The British cycling team at the 2012 Olympics won twelve medals, eight of them gold. The legacy of that outstanding achievement is evident today in the increasing number of cyclists on our roads. This weekend the Tour de France starts in Yorkshire.
Cycling, it seems, is riding on the crest of a wave, but apparently it has unseen dangers lurking beneath, because half of British adults believe their local roads are too dangerous to cycle on, according to a BBC poll.
Olympic medallist and British Cycling policy adviser Chris Boardman said: “People don’t feel safe when riding their bikes on our roads,” adding that a commitment was needed from government and local authorities to “prioritise the safety and needs of cyclists in all future transport schemes.”
My team at Neil Hudgell Solicitors deals with a range of personal injury claims by cyclists, predominantly due to poorly maintained roads or negligent motorists.
A DfT spokesman said: “Cycling isn’t just great exercise, it has wider benefits for the environment and the economy, which is why we are committed to ensuring more people feel safe enough to use two wheels.”
At Neil Hudgell Solicitors we place a lot of emphasis staff wellbeing, and colleagues are encouraged to walk or cycle to work whenever possible.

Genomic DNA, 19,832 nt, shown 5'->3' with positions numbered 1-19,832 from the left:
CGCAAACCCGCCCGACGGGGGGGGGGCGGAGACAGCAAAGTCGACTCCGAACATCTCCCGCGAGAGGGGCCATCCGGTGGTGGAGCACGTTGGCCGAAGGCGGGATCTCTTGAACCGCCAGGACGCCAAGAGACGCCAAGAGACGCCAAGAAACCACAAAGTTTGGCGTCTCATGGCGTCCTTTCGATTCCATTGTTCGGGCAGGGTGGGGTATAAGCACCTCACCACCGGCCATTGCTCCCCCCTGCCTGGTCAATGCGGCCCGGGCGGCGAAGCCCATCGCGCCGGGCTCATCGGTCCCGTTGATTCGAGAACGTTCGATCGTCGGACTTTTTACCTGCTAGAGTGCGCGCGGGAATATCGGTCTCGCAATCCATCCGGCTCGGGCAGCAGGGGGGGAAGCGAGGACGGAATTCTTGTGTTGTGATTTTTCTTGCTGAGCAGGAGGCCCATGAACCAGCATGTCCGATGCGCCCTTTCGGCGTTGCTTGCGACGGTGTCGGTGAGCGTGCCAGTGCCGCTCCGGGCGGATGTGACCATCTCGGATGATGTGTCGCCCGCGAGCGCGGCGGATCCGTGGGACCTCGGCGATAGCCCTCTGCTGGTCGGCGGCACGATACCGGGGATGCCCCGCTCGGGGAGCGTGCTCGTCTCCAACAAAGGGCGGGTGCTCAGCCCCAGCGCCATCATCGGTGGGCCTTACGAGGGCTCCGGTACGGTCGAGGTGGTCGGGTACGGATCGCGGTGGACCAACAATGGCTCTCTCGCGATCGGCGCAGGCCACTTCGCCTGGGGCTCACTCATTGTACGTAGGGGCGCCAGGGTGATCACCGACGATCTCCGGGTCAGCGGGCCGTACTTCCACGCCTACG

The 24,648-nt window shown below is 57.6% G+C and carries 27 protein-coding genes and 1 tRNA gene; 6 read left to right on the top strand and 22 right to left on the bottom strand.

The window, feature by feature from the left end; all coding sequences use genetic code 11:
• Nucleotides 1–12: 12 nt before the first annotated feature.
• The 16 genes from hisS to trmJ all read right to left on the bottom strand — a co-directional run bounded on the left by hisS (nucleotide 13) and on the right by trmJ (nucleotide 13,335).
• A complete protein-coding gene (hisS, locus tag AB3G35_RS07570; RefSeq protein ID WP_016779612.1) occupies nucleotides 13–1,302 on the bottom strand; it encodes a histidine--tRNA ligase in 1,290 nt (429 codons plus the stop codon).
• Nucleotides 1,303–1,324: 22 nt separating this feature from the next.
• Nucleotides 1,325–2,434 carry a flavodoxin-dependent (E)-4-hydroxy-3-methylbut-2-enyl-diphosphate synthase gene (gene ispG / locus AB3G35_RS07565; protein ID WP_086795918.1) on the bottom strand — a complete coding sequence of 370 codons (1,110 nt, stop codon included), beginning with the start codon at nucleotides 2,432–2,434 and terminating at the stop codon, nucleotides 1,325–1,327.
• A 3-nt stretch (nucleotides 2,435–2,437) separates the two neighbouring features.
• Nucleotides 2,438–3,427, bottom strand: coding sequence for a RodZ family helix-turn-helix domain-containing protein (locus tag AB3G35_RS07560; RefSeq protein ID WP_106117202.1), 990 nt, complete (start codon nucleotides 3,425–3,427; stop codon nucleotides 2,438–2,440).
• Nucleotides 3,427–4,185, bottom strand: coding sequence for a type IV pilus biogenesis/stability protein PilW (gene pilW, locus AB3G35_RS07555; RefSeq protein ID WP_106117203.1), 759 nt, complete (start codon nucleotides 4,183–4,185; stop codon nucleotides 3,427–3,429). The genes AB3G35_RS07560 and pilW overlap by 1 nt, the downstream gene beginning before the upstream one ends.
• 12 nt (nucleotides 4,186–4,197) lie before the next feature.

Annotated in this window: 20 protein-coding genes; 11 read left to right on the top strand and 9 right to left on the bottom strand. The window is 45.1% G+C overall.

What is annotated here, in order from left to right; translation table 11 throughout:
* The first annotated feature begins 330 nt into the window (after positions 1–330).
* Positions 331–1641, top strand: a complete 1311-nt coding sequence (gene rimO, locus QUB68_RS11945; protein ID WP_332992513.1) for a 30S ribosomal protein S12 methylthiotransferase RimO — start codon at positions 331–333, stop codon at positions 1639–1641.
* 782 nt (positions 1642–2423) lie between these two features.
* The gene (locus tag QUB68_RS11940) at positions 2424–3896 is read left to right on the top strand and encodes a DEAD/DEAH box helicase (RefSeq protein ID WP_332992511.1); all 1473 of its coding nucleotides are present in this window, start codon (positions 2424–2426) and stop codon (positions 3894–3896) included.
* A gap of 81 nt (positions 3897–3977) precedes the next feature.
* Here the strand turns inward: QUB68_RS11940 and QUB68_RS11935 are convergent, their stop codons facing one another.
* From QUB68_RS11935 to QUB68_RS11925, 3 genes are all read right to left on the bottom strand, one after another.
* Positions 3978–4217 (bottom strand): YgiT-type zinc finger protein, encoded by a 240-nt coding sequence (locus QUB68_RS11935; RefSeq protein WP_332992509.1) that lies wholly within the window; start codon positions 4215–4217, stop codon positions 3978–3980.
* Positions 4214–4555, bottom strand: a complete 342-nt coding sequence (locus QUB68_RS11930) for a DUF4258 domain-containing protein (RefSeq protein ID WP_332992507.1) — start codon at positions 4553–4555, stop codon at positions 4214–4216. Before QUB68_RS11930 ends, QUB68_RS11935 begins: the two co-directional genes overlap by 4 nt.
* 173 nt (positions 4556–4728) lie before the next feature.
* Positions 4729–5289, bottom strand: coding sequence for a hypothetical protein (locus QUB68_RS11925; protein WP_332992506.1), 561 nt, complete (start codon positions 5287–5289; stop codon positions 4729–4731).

Claire Francis, Head of Policy for the walking and cycling charity Sustrans, said: “Employers who encourage cycling can increase their profitability and have employees who take fewer sick days. Cycle parking and showers in an office should be as common as a printer and a coffee machine.”
Claire added: “But we also need the government to deliver better infrastructure and slower speeds on our roads, so that people feel safe to leave home on their bikes.”
The Department for Transport said it had “doubled funding for cycling to £374m to help deliver safer junctions”.
Martin Lucas-Smith, from the Cambridge Cycling Campaign said “things like narrow cycle lanes” and “badly maintained roads” led to cyclists feeling unsafe in many UK places. “We’d like to see proper allocation of space on these roads which can almost always be achieved simply by a bit of redesign, so people can cycle safely and easily.”
Double Olympic gold-medal cyclist Ed Clancy said: “The more people that get involved in cycling, not just as a sport but for the commute to work or just having a laugh on the mountain bike at the weekend, is good all round.”
So, the message is: on yer bike, but take care!